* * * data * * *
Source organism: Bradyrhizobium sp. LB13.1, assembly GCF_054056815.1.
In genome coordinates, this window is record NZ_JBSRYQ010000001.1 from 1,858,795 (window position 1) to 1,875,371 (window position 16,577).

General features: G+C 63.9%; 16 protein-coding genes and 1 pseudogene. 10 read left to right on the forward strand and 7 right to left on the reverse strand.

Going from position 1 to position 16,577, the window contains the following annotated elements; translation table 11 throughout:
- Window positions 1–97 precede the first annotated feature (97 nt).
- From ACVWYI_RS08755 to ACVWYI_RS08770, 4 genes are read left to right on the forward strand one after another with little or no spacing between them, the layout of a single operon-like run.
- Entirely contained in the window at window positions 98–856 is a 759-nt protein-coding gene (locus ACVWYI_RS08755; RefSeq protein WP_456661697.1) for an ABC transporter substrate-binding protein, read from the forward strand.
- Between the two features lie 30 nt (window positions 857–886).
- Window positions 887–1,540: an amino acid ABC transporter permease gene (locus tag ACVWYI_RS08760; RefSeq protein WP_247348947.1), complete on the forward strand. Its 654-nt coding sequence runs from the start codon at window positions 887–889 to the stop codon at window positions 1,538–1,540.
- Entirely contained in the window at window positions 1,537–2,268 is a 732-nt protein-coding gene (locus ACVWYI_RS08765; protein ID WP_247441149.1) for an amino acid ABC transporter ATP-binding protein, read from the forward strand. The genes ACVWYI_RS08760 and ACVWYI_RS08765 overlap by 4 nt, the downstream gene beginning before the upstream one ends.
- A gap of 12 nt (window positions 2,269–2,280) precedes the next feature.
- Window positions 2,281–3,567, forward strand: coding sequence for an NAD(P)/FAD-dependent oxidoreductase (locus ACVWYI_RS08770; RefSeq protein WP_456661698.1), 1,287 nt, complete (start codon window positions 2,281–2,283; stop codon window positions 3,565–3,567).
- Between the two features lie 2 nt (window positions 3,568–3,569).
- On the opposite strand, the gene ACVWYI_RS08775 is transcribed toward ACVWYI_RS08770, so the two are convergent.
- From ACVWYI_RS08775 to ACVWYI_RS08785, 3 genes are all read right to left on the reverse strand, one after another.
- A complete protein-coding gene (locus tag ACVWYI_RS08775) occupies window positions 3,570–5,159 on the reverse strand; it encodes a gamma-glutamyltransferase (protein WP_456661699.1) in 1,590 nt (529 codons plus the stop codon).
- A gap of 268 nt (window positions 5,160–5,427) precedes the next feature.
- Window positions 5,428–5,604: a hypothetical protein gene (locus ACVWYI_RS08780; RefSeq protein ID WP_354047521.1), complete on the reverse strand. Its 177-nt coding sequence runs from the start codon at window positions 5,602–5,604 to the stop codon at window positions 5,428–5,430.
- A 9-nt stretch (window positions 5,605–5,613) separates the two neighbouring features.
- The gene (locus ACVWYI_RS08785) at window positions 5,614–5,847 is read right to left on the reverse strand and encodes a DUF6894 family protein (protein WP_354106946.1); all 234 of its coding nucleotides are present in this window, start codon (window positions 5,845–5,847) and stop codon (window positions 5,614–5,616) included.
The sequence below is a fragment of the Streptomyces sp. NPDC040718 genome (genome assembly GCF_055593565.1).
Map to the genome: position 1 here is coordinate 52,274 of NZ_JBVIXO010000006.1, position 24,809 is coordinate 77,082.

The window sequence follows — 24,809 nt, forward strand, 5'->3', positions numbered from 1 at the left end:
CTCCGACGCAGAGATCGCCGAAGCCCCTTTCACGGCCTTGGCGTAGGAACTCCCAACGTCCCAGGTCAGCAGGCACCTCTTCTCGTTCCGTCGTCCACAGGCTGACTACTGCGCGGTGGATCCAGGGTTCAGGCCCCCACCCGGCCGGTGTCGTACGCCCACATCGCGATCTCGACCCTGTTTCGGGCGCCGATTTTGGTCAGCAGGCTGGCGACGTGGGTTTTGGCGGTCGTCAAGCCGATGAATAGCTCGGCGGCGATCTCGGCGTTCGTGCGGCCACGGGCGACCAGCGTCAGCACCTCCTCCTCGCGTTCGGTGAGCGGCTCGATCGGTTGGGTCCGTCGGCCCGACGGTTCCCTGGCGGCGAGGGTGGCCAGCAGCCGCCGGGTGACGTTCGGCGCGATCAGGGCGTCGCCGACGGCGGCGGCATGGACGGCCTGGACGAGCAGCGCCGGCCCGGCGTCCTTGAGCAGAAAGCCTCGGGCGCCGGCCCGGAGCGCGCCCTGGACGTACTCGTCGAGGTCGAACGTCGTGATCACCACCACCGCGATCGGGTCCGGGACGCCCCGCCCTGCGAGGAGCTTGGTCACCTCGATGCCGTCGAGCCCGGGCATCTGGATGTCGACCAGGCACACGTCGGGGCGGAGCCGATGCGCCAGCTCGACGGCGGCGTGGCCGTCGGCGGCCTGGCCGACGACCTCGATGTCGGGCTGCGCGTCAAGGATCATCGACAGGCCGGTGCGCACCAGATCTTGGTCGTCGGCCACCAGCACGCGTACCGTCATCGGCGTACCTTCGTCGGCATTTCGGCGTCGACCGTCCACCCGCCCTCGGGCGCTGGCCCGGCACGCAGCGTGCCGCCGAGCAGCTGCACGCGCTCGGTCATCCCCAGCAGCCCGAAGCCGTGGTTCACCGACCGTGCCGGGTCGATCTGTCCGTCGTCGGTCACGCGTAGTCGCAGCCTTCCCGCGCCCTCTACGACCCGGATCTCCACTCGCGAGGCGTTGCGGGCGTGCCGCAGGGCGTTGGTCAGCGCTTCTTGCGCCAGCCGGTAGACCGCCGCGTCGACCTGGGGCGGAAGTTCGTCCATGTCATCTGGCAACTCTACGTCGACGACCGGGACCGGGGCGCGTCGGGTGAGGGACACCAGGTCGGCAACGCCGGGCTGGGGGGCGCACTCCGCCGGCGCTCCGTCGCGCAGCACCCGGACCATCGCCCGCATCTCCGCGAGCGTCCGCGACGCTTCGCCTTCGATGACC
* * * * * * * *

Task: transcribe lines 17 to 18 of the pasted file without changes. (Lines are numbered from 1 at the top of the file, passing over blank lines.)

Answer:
- A gap of 268 nt (window positions 5,160–5,427) precedes the next feature.
- Window positions 5,428–5,604: a hypothetical protein gene (locus ACVWYI_RS08780; RefSeq protein ID WP_354047521.1), complete on the reverse strand. Its 177-nt coding sequence runs from the start codon at window positions 5,602–5,604 to the stop codon at window positions 5,428–5,430.